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Dairo Usuga, alleged Colombian drug lord, extradited to US

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Colombian Presidency/Anadolu Agency via Getty Images

(NEW YORK) — An alleged Colombian drug lord believed to control the “largest and most powerful cocaine trafficking and paramilitary organization in Colombia” arrived in New York Thursday to face multiple criminal charges, according to federal prosecutors in Brooklyn.

Dairo Usuga, who is also known as Otoniel, was flown from Colombia to John F. Kennedy Airport overnight and will make his initial appearance later Thursday in Brooklyn federal court where he has been accused of overseeing the production, purchase and transfer of multiton cocaine shipments from Colombia and Mexico into the United States over many years, according to court records.

Usuga was arrested in Colombia in October 2021 at the request of the United States.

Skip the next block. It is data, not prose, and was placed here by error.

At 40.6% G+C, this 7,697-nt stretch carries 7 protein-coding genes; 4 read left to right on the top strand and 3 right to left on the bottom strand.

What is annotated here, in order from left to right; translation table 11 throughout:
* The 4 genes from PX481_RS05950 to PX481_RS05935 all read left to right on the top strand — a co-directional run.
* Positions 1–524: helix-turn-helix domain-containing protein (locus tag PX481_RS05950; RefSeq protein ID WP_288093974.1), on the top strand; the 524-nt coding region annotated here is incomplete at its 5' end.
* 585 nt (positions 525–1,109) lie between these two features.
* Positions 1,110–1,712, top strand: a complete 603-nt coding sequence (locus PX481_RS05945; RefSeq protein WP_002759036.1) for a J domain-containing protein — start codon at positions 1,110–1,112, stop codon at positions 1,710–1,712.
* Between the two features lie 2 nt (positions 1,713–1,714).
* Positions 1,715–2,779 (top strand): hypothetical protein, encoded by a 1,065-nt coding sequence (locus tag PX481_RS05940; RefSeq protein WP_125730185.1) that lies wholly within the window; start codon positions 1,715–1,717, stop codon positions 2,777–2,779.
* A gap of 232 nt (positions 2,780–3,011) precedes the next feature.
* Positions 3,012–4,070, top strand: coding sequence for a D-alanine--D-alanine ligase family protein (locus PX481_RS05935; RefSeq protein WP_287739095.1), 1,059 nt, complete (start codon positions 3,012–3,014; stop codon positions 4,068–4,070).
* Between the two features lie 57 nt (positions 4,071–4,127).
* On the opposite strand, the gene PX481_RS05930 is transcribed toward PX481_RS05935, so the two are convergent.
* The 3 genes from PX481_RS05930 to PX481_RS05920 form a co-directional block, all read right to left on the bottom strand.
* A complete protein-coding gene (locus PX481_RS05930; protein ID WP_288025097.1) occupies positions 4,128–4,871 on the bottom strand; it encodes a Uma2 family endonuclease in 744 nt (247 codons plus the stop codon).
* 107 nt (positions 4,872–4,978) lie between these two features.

“Prior to his capture by the Colombian National Police, the defendant was the principal leader of a transnational criminal organization known as the Clan del Golfo (‘CDG’), the largest and most powerful cocaine trafficking and paramilitary organization in Colombia,” prosecutors said in a March court filing.

“In furtherance of its drug trafficking activities, the CDG, at the direction of the defendant, also engaged in repeated acts of violence, including murders, assaults, kidnappings, torture and assassinations against Colombian law enforcement officers, Colombian military personnel, rival drug traffickers and paramilitaries, potential witnesses and civilians,” the filing continued.

Usuga is charged with supervising and managing a continuing criminal enterprise, international cocaine distribution conspiracy and use of firearms in furtherance of drug trafficking.

CDG “uses violence and intimidation to control the narcotics trafficking routes, cocaine processing laboratories, speedboat departure points, and clandestine landing strips,” according to the State Department.

During a turf war with a rival criminal organization for drug trafficking routes, homicides shot up 443% over two years, according to the federal government.

Prior to his capture, the State Department had been offering a reward of $5 million.

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